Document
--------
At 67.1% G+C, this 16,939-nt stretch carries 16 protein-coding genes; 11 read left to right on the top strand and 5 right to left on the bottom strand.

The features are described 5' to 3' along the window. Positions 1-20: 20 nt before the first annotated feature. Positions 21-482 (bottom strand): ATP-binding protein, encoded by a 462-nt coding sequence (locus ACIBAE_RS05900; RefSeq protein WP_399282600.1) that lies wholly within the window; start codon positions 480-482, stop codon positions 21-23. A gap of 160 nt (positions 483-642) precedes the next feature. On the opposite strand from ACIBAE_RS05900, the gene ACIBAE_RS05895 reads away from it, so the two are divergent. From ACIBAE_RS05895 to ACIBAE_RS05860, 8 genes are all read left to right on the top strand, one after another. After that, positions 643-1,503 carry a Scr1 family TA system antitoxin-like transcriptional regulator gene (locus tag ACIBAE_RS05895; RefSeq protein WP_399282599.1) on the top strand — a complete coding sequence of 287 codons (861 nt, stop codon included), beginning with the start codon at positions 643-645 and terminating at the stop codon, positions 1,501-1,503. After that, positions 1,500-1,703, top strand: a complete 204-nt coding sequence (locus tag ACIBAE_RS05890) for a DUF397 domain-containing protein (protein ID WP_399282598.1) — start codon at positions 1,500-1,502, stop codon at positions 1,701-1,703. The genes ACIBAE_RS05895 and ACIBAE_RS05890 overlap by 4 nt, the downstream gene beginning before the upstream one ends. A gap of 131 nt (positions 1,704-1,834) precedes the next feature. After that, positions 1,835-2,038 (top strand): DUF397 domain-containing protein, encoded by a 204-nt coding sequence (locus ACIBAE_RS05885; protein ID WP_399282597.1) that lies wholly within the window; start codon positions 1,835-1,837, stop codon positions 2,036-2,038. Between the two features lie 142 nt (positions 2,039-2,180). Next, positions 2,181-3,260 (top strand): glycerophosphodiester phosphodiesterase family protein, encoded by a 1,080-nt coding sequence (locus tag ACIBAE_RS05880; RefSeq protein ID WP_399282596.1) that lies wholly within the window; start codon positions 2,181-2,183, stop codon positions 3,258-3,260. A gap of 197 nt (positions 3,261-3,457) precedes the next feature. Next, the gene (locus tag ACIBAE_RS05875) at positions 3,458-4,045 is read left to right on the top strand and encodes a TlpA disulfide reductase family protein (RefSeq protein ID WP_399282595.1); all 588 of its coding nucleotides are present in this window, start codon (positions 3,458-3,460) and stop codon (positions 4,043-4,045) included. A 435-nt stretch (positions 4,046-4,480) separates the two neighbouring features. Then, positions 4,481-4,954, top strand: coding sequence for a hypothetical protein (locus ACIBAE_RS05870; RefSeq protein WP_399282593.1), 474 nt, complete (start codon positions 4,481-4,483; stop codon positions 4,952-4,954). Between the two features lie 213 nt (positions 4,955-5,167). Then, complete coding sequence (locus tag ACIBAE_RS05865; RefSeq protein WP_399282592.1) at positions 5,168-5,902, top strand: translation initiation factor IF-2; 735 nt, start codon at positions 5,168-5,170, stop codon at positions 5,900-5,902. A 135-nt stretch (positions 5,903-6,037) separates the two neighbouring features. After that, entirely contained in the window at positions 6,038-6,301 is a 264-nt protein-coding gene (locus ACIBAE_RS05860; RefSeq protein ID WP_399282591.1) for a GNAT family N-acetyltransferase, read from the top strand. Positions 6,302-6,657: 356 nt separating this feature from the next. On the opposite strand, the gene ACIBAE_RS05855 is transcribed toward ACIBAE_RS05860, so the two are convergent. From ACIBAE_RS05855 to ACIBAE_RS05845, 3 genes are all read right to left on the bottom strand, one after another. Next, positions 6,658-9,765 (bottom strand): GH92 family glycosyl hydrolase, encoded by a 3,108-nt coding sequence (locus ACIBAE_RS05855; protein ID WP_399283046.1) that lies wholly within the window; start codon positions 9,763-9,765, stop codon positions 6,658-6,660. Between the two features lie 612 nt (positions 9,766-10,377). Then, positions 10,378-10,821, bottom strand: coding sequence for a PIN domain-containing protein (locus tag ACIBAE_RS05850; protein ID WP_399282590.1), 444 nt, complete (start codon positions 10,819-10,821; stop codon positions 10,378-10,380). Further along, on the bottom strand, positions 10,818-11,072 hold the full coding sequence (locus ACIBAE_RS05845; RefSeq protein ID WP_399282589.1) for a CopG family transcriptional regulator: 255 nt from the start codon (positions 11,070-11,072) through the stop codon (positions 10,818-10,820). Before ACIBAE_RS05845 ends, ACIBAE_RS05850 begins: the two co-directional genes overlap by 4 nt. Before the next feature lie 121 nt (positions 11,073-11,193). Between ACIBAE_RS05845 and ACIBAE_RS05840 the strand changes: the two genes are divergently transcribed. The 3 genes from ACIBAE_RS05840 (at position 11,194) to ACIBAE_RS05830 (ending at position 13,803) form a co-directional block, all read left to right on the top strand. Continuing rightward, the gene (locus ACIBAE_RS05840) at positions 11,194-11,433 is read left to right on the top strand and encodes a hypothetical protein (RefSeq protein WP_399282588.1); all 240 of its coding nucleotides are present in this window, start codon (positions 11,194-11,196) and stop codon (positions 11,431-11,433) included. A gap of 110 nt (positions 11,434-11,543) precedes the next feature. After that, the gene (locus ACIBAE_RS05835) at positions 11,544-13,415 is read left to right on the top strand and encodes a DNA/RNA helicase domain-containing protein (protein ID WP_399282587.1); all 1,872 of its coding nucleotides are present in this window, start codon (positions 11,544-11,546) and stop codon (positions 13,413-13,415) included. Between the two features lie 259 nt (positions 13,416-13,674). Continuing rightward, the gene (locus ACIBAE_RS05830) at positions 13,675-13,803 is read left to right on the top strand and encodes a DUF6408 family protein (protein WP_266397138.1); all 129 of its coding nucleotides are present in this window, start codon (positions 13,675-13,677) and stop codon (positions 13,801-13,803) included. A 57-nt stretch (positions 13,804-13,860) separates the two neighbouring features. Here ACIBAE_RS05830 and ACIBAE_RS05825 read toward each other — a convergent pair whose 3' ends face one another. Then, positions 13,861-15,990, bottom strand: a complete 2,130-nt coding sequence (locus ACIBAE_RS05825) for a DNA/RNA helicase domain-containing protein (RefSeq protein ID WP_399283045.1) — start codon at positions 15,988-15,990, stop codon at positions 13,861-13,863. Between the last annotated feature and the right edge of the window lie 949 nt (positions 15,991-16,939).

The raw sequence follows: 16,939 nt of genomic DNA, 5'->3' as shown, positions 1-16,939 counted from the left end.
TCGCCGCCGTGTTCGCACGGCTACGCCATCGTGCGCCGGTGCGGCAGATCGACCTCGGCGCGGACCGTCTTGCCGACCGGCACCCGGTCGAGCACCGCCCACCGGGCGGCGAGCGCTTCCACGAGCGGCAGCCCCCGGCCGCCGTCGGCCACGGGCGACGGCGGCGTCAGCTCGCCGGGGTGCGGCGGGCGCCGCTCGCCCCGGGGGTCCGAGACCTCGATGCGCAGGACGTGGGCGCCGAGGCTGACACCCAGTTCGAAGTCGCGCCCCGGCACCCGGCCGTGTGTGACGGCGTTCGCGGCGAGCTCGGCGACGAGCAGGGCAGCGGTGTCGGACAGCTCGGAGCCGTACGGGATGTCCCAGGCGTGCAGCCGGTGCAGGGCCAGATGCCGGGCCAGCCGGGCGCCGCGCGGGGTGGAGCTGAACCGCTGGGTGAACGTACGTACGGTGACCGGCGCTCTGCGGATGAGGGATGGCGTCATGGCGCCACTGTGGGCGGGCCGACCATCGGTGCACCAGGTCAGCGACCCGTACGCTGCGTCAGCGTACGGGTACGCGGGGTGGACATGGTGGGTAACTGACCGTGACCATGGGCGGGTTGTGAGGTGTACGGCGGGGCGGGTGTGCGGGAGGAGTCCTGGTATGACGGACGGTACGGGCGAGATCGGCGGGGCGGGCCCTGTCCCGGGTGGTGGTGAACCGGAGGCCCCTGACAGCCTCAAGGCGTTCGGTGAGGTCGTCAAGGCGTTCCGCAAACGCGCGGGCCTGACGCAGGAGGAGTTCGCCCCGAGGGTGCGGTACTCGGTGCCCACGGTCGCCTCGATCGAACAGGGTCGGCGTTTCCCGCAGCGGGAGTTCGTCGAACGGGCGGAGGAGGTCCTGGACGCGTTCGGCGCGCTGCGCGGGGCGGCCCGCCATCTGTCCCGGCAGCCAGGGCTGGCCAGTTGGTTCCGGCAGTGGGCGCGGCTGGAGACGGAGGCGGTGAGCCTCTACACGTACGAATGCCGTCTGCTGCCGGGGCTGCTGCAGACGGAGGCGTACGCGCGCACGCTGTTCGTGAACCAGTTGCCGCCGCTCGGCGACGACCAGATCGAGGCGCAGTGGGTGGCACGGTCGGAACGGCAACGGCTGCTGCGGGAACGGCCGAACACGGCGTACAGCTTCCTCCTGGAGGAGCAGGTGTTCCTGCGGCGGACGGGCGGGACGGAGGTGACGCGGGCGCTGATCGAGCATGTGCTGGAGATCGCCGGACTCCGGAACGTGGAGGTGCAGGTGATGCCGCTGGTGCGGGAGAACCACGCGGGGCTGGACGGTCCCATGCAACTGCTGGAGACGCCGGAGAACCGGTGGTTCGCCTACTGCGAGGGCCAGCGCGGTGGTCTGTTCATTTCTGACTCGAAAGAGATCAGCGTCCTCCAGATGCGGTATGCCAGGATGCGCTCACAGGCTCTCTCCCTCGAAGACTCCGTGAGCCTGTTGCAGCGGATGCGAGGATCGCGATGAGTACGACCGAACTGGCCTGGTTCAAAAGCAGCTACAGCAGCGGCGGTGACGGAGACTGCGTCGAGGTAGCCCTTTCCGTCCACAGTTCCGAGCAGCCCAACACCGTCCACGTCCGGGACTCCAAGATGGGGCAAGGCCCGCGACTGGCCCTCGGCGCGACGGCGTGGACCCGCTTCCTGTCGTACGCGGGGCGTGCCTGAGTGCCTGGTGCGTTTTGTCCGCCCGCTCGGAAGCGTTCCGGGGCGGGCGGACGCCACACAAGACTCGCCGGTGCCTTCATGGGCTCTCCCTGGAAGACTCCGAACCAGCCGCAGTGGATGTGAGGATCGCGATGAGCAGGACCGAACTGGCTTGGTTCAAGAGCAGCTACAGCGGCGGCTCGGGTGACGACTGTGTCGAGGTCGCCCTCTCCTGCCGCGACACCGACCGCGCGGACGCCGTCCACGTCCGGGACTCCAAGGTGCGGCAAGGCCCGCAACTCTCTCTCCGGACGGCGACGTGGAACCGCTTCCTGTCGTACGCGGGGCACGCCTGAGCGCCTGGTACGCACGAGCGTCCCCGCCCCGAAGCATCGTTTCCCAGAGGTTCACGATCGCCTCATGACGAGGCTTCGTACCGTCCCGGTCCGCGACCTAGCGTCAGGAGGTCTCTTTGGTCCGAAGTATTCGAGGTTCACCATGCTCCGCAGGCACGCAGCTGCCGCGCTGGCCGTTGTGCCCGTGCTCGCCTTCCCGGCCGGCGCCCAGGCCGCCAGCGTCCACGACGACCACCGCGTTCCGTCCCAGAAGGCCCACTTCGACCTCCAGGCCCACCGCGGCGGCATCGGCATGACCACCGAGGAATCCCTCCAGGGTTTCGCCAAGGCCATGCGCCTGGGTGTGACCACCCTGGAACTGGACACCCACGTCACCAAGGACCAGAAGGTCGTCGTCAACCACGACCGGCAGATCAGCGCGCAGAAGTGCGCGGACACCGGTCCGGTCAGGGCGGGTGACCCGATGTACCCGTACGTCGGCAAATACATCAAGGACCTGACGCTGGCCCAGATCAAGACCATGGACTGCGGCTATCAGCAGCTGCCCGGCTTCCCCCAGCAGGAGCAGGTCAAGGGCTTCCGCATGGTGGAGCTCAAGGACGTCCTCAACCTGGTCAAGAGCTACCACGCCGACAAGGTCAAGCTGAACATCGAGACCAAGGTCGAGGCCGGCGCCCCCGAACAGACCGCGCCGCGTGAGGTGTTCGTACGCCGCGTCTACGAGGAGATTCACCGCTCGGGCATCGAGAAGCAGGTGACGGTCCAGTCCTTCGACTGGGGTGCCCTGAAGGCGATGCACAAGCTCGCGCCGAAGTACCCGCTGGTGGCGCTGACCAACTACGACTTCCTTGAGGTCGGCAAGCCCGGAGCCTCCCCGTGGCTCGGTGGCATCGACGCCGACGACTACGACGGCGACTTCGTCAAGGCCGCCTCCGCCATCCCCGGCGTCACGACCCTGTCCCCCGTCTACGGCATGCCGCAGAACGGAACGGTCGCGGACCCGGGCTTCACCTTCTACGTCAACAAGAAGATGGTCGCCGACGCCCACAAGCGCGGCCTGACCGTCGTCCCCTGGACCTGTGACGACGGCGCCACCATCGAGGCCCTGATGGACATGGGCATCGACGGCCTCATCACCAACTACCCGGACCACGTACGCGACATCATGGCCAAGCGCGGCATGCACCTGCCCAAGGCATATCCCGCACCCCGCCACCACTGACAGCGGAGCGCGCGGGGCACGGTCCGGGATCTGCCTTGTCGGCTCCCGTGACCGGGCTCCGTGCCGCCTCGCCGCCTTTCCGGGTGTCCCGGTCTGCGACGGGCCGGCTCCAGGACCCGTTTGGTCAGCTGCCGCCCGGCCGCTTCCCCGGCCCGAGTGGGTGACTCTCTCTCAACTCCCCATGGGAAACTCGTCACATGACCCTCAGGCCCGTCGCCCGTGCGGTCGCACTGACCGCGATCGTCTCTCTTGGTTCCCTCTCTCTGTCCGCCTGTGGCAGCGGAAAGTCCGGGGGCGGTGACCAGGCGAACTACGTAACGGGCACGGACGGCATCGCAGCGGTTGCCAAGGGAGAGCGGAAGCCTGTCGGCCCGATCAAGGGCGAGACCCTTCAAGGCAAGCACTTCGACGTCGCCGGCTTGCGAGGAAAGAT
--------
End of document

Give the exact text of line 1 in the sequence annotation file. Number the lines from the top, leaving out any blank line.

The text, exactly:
At 67.1% G+C, this 16,939-nt stretch carries 16 protein-coding genes; 11 read left to right on the top strand and 5 right to left on the bottom strand.